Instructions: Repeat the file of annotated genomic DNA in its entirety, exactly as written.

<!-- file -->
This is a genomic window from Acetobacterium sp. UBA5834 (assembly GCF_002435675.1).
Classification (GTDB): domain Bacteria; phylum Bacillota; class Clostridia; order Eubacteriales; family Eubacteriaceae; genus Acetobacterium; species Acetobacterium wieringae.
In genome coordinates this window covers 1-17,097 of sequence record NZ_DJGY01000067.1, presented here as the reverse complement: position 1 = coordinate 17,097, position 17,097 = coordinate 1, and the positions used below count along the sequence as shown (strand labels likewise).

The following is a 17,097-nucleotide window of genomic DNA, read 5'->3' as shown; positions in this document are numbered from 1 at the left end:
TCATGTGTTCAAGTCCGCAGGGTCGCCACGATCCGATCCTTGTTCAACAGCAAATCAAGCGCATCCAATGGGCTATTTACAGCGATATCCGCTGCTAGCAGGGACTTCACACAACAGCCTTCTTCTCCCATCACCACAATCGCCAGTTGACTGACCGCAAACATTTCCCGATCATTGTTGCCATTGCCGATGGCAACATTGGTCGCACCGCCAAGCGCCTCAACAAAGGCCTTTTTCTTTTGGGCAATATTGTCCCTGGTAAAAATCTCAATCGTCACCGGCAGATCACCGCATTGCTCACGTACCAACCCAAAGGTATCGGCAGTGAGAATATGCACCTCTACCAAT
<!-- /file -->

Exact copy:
This is a genomic window from Acetobacterium sp. UBA5834 (assembly GCF_002435675.1).
Classification (GTDB): domain Bacteria; phylum Bacillota; class Clostridia; order Eubacteriales; family Eubacteriaceae; genus Acetobacterium; species Acetobacterium wieringae.
In genome coordinates this window covers 1-17,097 of sequence record NZ_DJGY01000067.1, presented here as the reverse complement: position 1 = coordinate 17,097, position 17,097 = coordinate 1, and the positions used below count along the sequence as shown (strand labels likewise).

The following is a 17,097-nucleotide window of genomic DNA, read 5'->3' as shown; positions in this document are numbered from 1 at the left end:
TCATGTGTTCAAGTCCGCAGGGTCGCCACGATCCGATCCTTGTTCAACAGCAAATCAAGCGCATCCAATGGGCTATTTACAGCGATATCCGCTGCTAGCAGGGACTTCACACAACAGCCTTCTTCTCCCATCACCACAATCGCCAGTTGACTGACCGCAAACATTTCCCGATCATTGTTGCCATTGCCGATGGCAACATTGGTCGCACCGCCAAGCGCCTCAACAAAGGCCTTTTTCTTTTGGGCAATATTGTCCCTGGTAAAAATCTCAATCGTCACCGGCAGATCACCGCATTGCTCACGTACCAACCCAAAGGTATCGGCAGTGAGAATATGCACCTCTACCAAT